O Me of Little Faith

O Me of Little Faith


Freelance Writing Is Not Glamorous

posted by Jason Boyett

Just in case any of you are aspiring to the life of freelance writing because you think it’s a totally glam occupation full of interesting projects, here’s a list of some of the topics I’ve gotten paid to write about lately.

Childhood Obesity (Did you know more than 25 percent of Texas children are obese? Put that Wii down, kids, and go play some real tennis.)

Nutrition for Old People (Tell your grandparents that experts recommend a low-fat, low-cholesterol diet that contains plenty of antioxidants, vitamins C, E, and B-12, and omega-3 fatty acids. Just so you’ll know.)

Things You Should NOT Blog About (This was for a singles magazine. Thing #1: Don’t give out too much personal information. Brilliant!)

How to Buy a Used Car (FYI: Acura, Honda, Lexus, Toyota, and Subaru are known for having better-than-average reliability.)

A Mulching Tractor That Cuts Down Unwanted Scrub Brush on Ranchland (This was more exciting than it sounds because it was the voiceover for a video script, and because that tractor thing could turn a tree-sized shrub into mulch in about ten seconds.)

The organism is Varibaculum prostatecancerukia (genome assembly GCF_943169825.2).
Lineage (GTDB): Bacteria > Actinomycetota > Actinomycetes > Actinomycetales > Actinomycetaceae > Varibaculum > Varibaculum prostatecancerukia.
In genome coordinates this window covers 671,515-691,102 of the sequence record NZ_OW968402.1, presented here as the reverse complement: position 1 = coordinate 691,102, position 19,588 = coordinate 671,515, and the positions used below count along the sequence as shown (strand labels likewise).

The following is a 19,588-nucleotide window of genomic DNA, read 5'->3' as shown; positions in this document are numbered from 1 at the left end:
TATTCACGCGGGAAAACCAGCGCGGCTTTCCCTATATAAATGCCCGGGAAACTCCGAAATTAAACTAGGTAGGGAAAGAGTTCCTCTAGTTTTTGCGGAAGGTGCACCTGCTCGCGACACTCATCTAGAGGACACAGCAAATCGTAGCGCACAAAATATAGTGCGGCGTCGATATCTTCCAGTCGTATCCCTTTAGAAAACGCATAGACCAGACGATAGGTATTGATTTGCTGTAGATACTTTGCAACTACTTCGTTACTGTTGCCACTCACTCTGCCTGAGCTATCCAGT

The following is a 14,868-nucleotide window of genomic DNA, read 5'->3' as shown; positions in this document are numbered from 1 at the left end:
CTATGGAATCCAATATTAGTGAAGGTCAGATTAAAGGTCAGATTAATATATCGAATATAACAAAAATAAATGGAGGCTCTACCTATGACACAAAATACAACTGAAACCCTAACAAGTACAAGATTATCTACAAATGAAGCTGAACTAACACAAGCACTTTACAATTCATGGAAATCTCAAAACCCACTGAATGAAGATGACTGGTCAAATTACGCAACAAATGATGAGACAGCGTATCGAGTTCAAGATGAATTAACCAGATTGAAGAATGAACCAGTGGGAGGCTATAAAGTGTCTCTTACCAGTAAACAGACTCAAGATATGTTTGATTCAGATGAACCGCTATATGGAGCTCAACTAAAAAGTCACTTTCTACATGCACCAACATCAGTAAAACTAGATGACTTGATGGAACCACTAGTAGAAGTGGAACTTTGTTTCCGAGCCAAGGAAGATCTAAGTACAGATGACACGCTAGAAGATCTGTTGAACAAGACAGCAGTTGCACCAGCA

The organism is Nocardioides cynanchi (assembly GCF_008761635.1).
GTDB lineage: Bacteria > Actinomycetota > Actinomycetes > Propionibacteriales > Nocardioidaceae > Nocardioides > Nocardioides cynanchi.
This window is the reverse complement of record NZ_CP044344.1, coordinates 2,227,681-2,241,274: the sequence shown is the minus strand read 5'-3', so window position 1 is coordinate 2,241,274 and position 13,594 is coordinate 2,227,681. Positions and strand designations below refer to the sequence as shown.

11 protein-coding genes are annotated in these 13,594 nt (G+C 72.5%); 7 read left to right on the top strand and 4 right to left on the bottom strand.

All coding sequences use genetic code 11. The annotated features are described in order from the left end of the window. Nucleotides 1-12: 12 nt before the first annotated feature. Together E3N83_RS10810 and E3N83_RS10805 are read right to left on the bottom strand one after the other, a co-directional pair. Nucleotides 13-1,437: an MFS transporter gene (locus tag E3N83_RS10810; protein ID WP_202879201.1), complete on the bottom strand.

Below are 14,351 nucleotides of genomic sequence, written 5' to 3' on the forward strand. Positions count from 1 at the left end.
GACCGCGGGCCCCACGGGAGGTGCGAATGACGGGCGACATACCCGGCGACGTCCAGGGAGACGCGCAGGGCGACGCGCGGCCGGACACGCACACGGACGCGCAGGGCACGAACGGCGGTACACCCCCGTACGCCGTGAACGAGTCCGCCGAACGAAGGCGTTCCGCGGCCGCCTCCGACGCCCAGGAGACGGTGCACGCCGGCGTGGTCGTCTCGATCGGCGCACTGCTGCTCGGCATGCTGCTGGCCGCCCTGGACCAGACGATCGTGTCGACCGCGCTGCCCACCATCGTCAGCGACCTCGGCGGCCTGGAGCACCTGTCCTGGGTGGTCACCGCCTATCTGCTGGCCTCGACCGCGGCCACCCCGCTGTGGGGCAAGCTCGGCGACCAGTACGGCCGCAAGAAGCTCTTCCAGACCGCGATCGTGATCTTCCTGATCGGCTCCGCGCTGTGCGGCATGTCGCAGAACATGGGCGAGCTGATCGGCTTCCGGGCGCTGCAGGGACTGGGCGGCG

Sometimes my wife looks at me funny when I make random statements about the environmental impact of salt cedars on a Texas ranch’s watershed, or about the virtues of eating fish three times a week when you hit 60. She thinks I’m just a font of useless information. But she’s wrong.

I’m just a freelance writer. I get paid to write knowledgeably about all kinds of miscellaneous stuff.

So I learn about it. I write about it. Once I’m finished, those facts stay in my head about three days, during which I take advantage of every opportunity to warn my children about the increasing risk of diabetes among inactive kids in Texas. Then I forget everything I learned and move on to the next project.

I’m a freelancer. That’s how I roll.



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Matt

posted July 3, 2008 at 9:27 am


Will the mulching tractor eat and kill the salt cedars? The salt cedars are a really big problem.Here’s another related question, Lubbock and Amarillo share the same reservoir, wells, and watershed so why does Lubbock have water ordinances and restrictions when Amarillo doesn’t?



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Jason Boyett

posted July 3, 2008 at 9:32 am


It’s supposed to kill it. It turns salt cedars into three inches of mulch and it’s not supposed to grow back. Not sure I buy that, but that’s what the manufacturer’s info says.No idea why Lubbock has restrictions and Amarillo doesn’t. But I’ve found the City of Amarillo to be much less regulated in general than Lubbock.We’re all libertarians up here.



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